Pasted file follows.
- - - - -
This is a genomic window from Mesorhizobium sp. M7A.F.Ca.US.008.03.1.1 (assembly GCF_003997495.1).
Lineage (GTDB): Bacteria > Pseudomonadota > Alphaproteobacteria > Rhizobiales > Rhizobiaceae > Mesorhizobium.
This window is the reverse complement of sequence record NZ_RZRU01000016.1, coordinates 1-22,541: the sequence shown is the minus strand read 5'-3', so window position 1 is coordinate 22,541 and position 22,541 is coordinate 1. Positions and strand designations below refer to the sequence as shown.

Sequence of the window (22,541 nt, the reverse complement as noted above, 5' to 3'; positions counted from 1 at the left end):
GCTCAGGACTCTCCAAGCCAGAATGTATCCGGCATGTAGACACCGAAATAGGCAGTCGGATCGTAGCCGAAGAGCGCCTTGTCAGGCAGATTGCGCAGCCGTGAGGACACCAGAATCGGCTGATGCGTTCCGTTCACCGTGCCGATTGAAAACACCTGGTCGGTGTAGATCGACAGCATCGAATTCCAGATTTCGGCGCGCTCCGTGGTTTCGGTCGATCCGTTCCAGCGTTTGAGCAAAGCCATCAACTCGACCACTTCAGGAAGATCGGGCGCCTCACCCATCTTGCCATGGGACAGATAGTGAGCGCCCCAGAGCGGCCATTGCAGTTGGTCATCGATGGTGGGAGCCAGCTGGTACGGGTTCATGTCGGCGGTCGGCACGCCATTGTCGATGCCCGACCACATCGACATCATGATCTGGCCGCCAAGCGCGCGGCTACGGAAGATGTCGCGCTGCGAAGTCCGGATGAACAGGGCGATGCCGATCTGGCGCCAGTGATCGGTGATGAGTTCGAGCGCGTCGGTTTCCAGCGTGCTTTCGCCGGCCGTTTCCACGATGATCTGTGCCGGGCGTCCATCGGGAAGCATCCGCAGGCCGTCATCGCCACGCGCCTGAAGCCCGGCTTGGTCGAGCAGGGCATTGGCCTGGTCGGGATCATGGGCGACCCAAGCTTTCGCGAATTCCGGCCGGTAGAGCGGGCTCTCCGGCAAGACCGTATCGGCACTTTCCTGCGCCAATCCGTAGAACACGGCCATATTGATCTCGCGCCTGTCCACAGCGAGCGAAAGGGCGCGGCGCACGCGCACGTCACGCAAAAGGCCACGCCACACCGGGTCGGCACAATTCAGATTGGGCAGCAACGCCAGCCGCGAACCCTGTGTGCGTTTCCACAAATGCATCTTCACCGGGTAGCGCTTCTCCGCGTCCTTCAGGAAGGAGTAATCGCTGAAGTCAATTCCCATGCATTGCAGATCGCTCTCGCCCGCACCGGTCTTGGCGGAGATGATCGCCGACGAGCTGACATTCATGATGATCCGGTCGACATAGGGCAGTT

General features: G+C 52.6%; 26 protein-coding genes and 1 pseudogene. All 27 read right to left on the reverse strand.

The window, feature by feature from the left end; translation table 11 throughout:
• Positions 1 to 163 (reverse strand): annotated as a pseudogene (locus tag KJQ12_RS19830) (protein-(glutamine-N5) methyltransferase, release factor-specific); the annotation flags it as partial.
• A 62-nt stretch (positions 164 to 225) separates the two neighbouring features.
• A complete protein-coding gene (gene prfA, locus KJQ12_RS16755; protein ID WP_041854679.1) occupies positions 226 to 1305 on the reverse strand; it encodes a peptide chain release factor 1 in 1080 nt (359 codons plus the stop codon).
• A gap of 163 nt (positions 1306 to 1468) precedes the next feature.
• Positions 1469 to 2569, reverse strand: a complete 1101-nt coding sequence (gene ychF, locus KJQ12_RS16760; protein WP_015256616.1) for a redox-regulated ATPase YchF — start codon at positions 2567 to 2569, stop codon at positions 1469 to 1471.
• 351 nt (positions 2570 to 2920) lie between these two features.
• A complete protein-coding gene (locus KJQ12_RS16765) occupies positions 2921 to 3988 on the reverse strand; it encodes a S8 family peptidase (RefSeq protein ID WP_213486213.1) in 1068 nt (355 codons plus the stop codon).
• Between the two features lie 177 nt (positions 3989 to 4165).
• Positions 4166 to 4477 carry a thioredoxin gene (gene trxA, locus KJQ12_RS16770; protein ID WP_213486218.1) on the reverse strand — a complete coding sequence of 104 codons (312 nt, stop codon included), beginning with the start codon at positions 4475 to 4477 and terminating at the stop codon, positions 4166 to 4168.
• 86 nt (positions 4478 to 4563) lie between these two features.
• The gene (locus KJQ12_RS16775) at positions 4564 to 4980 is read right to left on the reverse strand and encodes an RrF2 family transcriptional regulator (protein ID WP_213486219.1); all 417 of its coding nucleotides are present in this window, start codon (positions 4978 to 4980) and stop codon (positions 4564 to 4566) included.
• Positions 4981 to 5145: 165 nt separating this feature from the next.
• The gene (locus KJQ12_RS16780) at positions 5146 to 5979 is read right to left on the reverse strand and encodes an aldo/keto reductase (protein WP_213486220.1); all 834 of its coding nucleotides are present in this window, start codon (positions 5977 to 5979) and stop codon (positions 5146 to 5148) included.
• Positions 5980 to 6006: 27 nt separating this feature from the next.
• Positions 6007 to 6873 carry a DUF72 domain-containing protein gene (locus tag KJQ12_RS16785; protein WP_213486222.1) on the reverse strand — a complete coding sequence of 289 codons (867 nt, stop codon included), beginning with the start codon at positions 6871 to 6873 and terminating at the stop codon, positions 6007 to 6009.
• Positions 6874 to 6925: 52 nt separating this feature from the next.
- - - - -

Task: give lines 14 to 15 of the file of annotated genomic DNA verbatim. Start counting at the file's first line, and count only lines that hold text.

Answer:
• A complete protein-coding gene (locus KJQ12_RS16765) occupies positions 2921 to 3988 on the reverse strand; it encodes a S8 family peptidase (RefSeq protein ID WP_213486213.1) in 1068 nt (355 codons plus the stop codon).
• Between the two features lie 177 nt (positions 3989 to 4165).